SSZTAT7 september   2016 OPA2320-Q1


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Soufiane Bendaoud

Semiconductor content keeps increasing in automobiles, thanks to the number of sensing technologies. In a span of ten years, the number of sensors has increased steadily across all sensor types. This trend is likely to continue, as more features, which were previously only offered in luxury vehicles or available for purchase after-market, become crucial and in some cases mandated by governing bodies.

Advanced driver-assistance system (ADAS) solutions are one of the fastest-growing automotive sectors; the sector is expected to grow by 10 percent from 2015 to 2020, according to a forecast by Strategy Analytics. Even designers of entry-level models now expect ADAS features. As a result, car manufacturers try to meet demand by implementing these features even in entry-level models.

The most popular ADAS applications consist of collision avoidance, lane-departure detection, park assist and adaptive cruise control. Depending on geographical area, some applications may be more desirable than others. For example, in densely populated regions, consumers are more likely to want collision warning in their cars, whereas drivers in mountainous areas may feel the need for dynamic lighting.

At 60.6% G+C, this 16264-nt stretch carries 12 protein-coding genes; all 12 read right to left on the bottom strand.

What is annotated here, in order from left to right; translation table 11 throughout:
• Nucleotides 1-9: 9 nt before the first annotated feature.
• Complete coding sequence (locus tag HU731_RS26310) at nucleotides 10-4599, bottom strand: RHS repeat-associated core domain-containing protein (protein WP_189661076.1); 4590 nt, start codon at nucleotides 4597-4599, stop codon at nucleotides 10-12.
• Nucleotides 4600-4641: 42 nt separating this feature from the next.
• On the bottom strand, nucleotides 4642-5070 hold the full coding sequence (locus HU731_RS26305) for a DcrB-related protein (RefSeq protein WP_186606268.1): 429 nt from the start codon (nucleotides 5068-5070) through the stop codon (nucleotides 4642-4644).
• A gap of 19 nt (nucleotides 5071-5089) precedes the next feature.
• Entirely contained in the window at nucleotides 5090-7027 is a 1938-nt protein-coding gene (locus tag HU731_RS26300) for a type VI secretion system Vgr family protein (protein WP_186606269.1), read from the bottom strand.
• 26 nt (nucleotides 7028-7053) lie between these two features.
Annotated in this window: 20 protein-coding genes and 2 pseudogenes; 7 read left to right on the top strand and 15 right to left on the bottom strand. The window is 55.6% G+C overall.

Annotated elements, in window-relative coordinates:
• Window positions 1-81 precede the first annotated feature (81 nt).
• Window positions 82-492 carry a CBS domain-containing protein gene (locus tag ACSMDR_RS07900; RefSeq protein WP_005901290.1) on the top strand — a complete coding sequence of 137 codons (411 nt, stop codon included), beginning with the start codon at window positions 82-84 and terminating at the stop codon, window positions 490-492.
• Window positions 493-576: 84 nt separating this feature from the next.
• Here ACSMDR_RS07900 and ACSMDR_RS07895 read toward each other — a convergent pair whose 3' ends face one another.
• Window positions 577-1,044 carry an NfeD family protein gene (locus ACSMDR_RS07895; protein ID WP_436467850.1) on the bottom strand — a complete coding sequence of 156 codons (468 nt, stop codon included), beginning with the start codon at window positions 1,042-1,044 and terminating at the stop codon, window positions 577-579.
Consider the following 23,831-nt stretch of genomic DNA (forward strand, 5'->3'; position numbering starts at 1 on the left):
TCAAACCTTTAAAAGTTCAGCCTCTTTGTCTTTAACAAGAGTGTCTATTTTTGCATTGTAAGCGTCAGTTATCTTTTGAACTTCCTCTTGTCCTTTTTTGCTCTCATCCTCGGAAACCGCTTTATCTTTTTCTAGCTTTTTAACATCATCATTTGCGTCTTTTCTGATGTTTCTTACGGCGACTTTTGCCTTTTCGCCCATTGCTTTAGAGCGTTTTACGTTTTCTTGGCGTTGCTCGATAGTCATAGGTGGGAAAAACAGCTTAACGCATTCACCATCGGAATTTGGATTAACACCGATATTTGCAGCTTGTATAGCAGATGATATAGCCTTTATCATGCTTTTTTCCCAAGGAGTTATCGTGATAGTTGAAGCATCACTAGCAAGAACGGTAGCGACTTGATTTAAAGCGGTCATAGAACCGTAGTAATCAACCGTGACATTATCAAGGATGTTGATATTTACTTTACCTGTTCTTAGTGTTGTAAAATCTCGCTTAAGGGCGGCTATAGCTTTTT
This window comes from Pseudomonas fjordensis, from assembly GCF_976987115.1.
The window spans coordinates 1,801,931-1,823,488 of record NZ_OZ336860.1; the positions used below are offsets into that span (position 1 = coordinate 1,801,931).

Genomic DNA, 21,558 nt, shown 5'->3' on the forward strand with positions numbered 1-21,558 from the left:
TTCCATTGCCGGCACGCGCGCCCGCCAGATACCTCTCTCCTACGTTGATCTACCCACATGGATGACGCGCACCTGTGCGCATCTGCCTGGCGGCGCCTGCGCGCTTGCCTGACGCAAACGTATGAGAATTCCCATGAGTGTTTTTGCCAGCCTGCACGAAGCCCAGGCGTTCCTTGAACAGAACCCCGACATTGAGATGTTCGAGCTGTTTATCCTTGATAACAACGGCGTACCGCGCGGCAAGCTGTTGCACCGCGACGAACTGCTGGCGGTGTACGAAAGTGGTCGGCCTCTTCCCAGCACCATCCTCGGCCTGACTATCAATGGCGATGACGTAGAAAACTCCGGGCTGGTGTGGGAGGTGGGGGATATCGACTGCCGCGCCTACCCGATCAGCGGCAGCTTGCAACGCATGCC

In cities like Shanghai, Moscow, Mumbai or Istanbul, drivers may want object detection with a high level of accuracy. In crowded cities like these, pedestrians, motorcycles and buses can emerge at any given moment. To assist the driver, the car must be able to respond quickly, based on an accurate measurement of the distance between the car and the object.

Object-detection applications usually require precision circuits, such as operational amplifiers (op amps), which serve as the fundamental building blocks of a signal chain or analog front end that control the rest of the circuitry in these driver assistance systems.

Precision devices, such as the OPA2320-Q1 op amp that has been used into many ADAS designs, provide a low offset voltage and wide bandwidth, which help eliminate system calibration. Because system calibration can involve complex algorithms or even a power-hungry DSP in some design configurations, designers can save on software costs and design time by using precision analog integrated circuits (ICs).

While a low offset voltage is necessary to achieve overall system accuracy, the op amp’s wide bandwidth plays a crucial role for settling time. The op amp should settle within ½ LSB of the data converter it drives in order to maintain adequate signal acquisition and integrity.

GUID-CE5BF6A8-26CA-4202-9B66-EEEDB28E956B-low.png Figure 1 Settling Time of OPA2320-Q1 with ±2V Input Step at a Gain of +1

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Additional Resources